Youth Advisory Panel members attend Áras an Uachtaráin
In his Inauguration Address, President Michael D. Higgins said that he intended to hold a number of Presidential Seminars which would reflect and explore themes that were important to the shared life of the Irish people. The first of these Seminars will focus on the theme of “Being Young and Irish”. As part of planning the event, last week the President invited a group of 30 young people aged 17 – 26 to attend a forum to hear and take on board young people’s views and ideas. Two members of our Youth Advisory Panel were invited to attend Saturday’s forum and here Tim gives an account of his day. It was Friday, and I was standing in the Social Welfare Office trying to get a claim sorted. Outside was a properly textbook bright April day, wind buffeting up and down Tara Street – proper cloud-chasing gusts, pale light, all the Spring stuff that really is the absolute business when you think about it. I was only dying to be out there instead of stuck indoors breathing in grey light that felt like a headache.
This country’s a funny place. Even at the dullest of moments there’s still the possibility of something new and freshening. Because, you see, this is probably the only country on earth where you can be in at the Social Welfare Office one day and then, the next day, talking about the experience at a consultation group with the Office of the President.
President Higgins wants a real republic. To this end he has identified a number of key themes for discussion in his promised Presidential Seminars. The topics are intended to centre on themes which extend beyond the legislative and into the very marrow of civic society. It’s an opportunity for active citizenship of the most useful kind, and the thirty young people invited to Saturday’s consultation group really leapt at the chance.
I was proud to have been included in their number, and I left feeling invigorated by new connections, proper conversation, and a real charge of energy. The idea was to air concerns pertinent both to us and to President Higgins so as to shape the first Presidential Seminar on this theme. It was a productive day, full of frank and clear discussions. I hope the format of the Presidential Seminars to come will have the same atmosphere. The facilitators were just as eager to get the most out of the occasion, and I'm grateful to all four, among them our own Youth Engagement Officer James Barry.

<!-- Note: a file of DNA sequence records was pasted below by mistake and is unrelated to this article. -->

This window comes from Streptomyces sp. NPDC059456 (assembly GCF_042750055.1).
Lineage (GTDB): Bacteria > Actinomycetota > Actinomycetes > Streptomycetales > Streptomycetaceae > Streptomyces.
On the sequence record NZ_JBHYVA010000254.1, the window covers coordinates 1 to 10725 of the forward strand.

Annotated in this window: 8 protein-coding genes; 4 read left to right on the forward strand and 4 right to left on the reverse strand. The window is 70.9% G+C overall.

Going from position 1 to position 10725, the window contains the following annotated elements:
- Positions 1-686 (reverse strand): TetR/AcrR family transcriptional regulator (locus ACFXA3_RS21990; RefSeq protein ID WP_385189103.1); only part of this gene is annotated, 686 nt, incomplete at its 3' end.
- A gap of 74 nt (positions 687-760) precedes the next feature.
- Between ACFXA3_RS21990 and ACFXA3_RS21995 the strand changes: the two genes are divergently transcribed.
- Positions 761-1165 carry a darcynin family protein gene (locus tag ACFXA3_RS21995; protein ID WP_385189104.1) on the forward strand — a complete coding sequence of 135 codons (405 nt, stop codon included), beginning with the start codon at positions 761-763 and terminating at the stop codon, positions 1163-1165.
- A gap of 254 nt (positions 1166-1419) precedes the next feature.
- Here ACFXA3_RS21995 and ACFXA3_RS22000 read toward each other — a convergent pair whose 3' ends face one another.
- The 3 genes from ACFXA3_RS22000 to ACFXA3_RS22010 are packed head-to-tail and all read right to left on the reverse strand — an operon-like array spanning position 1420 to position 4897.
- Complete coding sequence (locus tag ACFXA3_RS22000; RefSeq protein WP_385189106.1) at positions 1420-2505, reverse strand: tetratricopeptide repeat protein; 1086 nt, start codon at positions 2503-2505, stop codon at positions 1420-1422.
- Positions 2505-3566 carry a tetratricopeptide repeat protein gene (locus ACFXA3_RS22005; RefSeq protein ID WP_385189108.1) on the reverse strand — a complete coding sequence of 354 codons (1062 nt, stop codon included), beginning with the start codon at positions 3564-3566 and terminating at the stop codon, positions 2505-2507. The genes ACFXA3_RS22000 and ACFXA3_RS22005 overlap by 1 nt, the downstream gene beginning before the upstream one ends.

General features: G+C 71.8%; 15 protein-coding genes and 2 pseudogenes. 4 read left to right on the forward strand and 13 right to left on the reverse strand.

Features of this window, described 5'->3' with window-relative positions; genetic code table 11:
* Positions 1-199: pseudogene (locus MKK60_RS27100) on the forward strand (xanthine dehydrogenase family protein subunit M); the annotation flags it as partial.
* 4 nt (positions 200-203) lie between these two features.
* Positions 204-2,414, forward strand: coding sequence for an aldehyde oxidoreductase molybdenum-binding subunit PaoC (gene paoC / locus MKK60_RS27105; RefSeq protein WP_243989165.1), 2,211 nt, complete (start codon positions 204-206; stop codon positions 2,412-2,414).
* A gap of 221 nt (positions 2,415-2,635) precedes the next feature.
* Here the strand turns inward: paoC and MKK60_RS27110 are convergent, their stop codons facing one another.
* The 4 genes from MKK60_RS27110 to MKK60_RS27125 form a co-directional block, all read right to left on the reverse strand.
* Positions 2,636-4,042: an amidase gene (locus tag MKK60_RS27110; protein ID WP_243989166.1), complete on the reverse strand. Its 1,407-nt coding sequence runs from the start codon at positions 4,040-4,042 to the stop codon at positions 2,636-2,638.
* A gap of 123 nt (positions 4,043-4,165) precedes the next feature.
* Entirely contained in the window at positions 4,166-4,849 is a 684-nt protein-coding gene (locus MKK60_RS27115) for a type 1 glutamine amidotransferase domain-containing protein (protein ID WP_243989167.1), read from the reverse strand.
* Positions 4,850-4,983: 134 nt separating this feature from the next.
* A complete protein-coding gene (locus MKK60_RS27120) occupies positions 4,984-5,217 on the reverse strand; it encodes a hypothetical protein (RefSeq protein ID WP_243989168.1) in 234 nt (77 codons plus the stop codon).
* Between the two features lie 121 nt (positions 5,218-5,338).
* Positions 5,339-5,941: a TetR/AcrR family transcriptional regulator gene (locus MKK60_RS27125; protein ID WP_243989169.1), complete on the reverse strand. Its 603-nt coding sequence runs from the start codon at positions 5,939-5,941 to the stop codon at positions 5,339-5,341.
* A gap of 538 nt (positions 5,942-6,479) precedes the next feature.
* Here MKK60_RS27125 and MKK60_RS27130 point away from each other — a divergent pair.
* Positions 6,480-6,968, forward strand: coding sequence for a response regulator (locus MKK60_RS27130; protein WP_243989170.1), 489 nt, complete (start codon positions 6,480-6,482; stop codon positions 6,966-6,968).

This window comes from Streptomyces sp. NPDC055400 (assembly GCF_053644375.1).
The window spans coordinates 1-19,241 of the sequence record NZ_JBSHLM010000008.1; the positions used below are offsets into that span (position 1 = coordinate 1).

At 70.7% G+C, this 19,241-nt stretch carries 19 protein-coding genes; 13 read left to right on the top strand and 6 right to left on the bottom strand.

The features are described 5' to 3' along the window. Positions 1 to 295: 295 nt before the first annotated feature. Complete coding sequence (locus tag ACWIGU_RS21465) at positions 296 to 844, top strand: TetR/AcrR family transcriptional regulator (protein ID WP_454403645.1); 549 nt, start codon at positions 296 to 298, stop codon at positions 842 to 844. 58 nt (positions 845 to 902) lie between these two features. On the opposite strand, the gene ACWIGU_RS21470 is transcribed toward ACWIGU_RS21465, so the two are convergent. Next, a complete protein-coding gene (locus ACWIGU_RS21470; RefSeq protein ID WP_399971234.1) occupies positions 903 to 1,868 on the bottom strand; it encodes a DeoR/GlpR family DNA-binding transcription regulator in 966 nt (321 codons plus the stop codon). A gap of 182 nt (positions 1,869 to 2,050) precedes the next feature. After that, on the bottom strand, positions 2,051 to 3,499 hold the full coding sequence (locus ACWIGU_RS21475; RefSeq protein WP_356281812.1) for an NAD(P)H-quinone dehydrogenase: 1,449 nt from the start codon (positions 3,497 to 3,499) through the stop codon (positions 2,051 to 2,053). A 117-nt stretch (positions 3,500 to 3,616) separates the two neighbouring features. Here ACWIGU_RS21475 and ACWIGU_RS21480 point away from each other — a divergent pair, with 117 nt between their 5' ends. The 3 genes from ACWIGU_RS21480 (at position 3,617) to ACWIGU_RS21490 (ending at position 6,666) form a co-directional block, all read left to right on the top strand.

A confident society is a society that pulls itself up by its bootstraps. For that to happen we need debate and conversation to find the right channels.
It is telling that President Higgins has chosen the theme of Being Young and Irish for the first of his seminars. Saturday’s consultation was alive with an energy and vigour vital to the working of any civic society. I can only hope that there will be more of this, so that the clear, articulate and above all passionate voice of Ireland's young people can be heard and valued.
This republic is about to mark a number of significant anniversaries. What better way to mark it than with free, unfiltered discussion on what future generations have to offer?
The Office of the President is the highest in the land, but I don’t think any of us voted for someone we want to vanish from view after inauguration. I’m hopeful that the first of these seminars will befit a presidency of public engagement, social renewal and transformation. There was a cohesion, passion and diversity to the group assembled on Saturday that I don't want to see lost.
Tim Smyth, Youth Advisory Panel Member